Getting married or undergoing a divorce will involve not only an emotional upheaval, but also a lot of paperwork on the financial end.
The Internal Revenue Service (IRS) will need accurate information about your new filing status as soon as possible so that they can match the name on your return to your Social Security Administration records.
If you fail to make the necessary name changes after getting married or going through the divorce process, your tax refund might be delayed or your entire return might be processed incorrectly and may need to be modified.
According to the IRS, here are five things to be aware of when you have changed your name after getting married or going through a divorce:
Problems with hyphenated last names or changed last names
If you hyphenated your last names, you might run into some problems with the Social Security Administration (SSA).
If you took your spouse’s name (or vice versa), the IRS might not be able to match your name to your Social Security number. Make sure both the SSA and IRS are notified about these name changes as soon as possible.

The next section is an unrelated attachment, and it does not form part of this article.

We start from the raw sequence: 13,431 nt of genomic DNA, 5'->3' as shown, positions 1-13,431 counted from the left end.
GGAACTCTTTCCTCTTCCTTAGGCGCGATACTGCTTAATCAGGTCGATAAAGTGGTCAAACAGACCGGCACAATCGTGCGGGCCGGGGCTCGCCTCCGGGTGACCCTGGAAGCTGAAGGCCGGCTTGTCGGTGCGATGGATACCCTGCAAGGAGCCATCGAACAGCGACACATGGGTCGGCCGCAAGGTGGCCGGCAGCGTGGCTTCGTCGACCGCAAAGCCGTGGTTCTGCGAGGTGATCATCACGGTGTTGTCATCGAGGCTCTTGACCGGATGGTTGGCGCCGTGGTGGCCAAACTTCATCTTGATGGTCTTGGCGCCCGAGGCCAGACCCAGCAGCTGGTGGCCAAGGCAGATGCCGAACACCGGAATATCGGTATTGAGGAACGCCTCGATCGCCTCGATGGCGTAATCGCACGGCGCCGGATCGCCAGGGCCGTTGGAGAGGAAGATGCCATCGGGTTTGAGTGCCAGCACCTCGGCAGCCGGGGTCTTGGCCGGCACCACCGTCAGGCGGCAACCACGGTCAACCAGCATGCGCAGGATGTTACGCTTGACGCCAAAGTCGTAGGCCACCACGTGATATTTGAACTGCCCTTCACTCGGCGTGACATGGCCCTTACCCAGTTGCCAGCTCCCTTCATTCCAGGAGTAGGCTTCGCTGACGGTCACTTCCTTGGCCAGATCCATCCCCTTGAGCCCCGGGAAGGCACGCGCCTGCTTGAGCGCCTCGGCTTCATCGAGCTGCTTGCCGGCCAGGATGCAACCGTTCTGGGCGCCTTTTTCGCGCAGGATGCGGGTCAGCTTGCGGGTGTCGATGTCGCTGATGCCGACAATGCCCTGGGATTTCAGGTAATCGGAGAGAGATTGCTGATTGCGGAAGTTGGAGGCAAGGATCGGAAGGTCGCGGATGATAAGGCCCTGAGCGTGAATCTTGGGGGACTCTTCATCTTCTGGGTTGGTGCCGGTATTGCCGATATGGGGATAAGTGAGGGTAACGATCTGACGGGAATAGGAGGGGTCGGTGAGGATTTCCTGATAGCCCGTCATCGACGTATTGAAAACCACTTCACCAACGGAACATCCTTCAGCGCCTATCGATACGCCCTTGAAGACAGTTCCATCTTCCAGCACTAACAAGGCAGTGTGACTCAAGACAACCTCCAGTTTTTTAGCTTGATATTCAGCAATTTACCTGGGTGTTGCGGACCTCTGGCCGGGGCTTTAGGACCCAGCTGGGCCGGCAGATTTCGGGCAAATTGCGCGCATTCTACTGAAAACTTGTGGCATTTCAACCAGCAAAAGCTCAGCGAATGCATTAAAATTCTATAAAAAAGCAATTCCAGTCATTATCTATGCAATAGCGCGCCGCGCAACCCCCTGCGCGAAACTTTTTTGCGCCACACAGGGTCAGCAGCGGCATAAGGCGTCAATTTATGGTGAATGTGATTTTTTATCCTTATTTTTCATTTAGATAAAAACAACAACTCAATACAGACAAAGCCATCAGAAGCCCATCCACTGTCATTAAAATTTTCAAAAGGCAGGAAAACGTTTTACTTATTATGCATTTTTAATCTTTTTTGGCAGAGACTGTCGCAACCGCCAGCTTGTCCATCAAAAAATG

Recently divorced name changes
When you revert back to your maiden name after divorce, you’ll need to contact your Social Security Administration office right away.
Filing Form SS-5
Form SS-5, Application for a Social Security Card, is a fairly easy form to fill out. This form will inform the Social Security Administration that you are authorizing a name change.
Just mail it to your SSA office and show proof of a legal name change with a recently issued document listing your current name so they can process your request.
Downloading Form SS-5
You can download Form SS-5 here or call 1-800-772-1213 to request a form to be mailed to you. You can also contact your local SSA office to request a form.
When you receive your new card, you’ll find that the numbers are the same but you have a new name.
Updating names for adopted children
If you adopted your spouse’s children after getting married, you’ll need to inform the Social Security Administration. Adopted children without SSNs need to have their parents apply for an Adoption Taxpayer Identification Number (ATIN).